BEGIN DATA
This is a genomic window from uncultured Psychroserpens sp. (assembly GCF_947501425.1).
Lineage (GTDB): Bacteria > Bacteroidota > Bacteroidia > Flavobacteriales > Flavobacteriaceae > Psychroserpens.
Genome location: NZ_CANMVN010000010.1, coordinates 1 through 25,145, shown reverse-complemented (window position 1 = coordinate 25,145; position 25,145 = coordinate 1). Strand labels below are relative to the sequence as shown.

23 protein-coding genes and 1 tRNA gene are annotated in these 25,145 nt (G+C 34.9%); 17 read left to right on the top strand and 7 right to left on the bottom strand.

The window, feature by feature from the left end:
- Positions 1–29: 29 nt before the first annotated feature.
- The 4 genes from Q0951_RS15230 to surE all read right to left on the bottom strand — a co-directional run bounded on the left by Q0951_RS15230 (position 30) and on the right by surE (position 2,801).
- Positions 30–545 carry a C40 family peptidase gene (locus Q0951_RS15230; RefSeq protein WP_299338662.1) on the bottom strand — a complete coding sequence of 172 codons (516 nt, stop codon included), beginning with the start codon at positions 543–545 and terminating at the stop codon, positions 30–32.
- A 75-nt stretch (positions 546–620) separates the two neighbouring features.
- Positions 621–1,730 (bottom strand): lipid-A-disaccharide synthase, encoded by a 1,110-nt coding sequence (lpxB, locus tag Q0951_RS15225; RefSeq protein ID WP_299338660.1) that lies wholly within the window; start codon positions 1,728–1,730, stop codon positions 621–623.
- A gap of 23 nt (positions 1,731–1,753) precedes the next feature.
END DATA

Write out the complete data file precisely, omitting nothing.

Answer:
This is a genomic window from uncultured Psychroserpens sp. (assembly GCF_947501425.1).
Lineage (GTDB): Bacteria > Bacteroidota > Bacteroidia > Flavobacteriales > Flavobacteriaceae > Psychroserpens.
Genome location: NZ_CANMVN010000010.1, coordinates 1 through 25,145, shown reverse-complemented (window position 1 = coordinate 25,145; position 25,145 = coordinate 1). Strand labels below are relative to the sequence as shown.

23 protein-coding genes and 1 tRNA gene are annotated in these 25,145 nt (G+C 34.9%); 17 read left to right on the top strand and 7 right to left on the bottom strand.

The window, feature by feature from the left end:
- Positions 1–29: 29 nt before the first annotated feature.
- The 4 genes from Q0951_RS15230 to surE all read right to left on the bottom strand — a co-directional run bounded on the left by Q0951_RS15230 (position 30) and on the right by surE (position 2,801).
- Positions 30–545 carry a C40 family peptidase gene (locus Q0951_RS15230; RefSeq protein WP_299338662.1) on the bottom strand — a complete coding sequence of 172 codons (516 nt, stop codon included), beginning with the start codon at positions 543–545 and terminating at the stop codon, positions 30–32.
- A 75-nt stretch (positions 546–620) separates the two neighbouring features.
- Positions 621–1,730 (bottom strand): lipid-A-disaccharide synthase, encoded by a 1,110-nt coding sequence (lpxB, locus tag Q0951_RS15225; RefSeq protein ID WP_299338660.1) that lies wholly within the window; start codon positions 1,728–1,730, stop codon positions 621–623.
- A gap of 23 nt (positions 1,731–1,753) precedes the next feature.